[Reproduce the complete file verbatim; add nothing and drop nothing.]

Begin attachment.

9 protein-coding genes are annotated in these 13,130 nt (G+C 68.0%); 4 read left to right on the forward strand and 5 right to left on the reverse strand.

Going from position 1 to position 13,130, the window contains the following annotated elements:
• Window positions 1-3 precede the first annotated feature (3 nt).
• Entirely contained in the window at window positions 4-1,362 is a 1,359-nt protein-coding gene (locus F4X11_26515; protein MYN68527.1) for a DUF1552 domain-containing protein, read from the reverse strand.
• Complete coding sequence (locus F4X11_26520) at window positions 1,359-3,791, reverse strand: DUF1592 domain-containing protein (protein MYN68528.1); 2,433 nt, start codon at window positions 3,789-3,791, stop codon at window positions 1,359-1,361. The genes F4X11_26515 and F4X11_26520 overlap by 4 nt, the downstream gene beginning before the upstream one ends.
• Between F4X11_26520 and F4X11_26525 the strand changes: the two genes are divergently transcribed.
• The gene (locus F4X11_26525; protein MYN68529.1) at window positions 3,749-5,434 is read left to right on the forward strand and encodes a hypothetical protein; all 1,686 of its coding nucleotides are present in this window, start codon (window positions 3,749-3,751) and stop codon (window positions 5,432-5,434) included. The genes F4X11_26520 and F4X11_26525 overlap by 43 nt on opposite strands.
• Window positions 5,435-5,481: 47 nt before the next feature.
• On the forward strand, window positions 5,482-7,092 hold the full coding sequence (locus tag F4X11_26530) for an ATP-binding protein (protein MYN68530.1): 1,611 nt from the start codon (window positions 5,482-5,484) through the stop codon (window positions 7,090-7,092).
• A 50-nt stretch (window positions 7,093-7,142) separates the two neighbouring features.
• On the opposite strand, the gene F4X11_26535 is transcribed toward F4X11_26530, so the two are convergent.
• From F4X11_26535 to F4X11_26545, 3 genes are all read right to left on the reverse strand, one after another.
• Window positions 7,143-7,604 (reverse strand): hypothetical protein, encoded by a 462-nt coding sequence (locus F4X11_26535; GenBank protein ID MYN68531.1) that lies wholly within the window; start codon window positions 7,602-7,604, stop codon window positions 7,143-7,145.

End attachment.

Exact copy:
9 protein-coding genes are annotated in these 13,130 nt (G+C 68.0%); 4 read left to right on the forward strand and 5 right to left on the reverse strand.

Going from position 1 to position 13,130, the window contains the following annotated elements:
• Window positions 1-3 precede the first annotated feature (3 nt).
• Entirely contained in the window at window positions 4-1,362 is a 1,359-nt protein-coding gene (locus F4X11_26515; protein MYN68527.1) for a DUF1552 domain-containing protein, read from the reverse strand.
• Complete coding sequence (locus F4X11_26520) at window positions 1,359-3,791, reverse strand: DUF1592 domain-containing protein (protein MYN68528.1); 2,433 nt, start codon at window positions 3,789-3,791, stop codon at window positions 1,359-1,361. The genes F4X11_26515 and F4X11_26520 overlap by 4 nt, the downstream gene beginning before the upstream one ends.
• Between F4X11_26520 and F4X11_26525 the strand changes: the two genes are divergently transcribed.
• The gene (locus F4X11_26525; protein MYN68529.1) at window positions 3,749-5,434 is read left to right on the forward strand and encodes a hypothetical protein; all 1,686 of its coding nucleotides are present in this window, start codon (window positions 3,749-3,751) and stop codon (window positions 5,432-5,434) included. The genes F4X11_26520 and F4X11_26525 overlap by 43 nt on opposite strands.
• Window positions 5,435-5,481: 47 nt before the next feature.
• On the forward strand, window positions 5,482-7,092 hold the full coding sequence (locus tag F4X11_26530) for an ATP-binding protein (protein MYN68530.1): 1,611 nt from the start codon (window positions 5,482-5,484) through the stop codon (window positions 7,090-7,092).
• A 50-nt stretch (window positions 7,093-7,142) separates the two neighbouring features.
• On the opposite strand, the gene F4X11_26535 is transcribed toward F4X11_26530, so the two are convergent.
• From F4X11_26535 to F4X11_26545, 3 genes are all read right to left on the reverse strand, one after another.
• Window positions 7,143-7,604 (reverse strand): hypothetical protein, encoded by a 462-nt coding sequence (locus F4X11_26535; GenBank protein ID MYN68531.1) that lies wholly within the window; start codon window positions 7,602-7,604, stop codon window positions 7,143-7,145.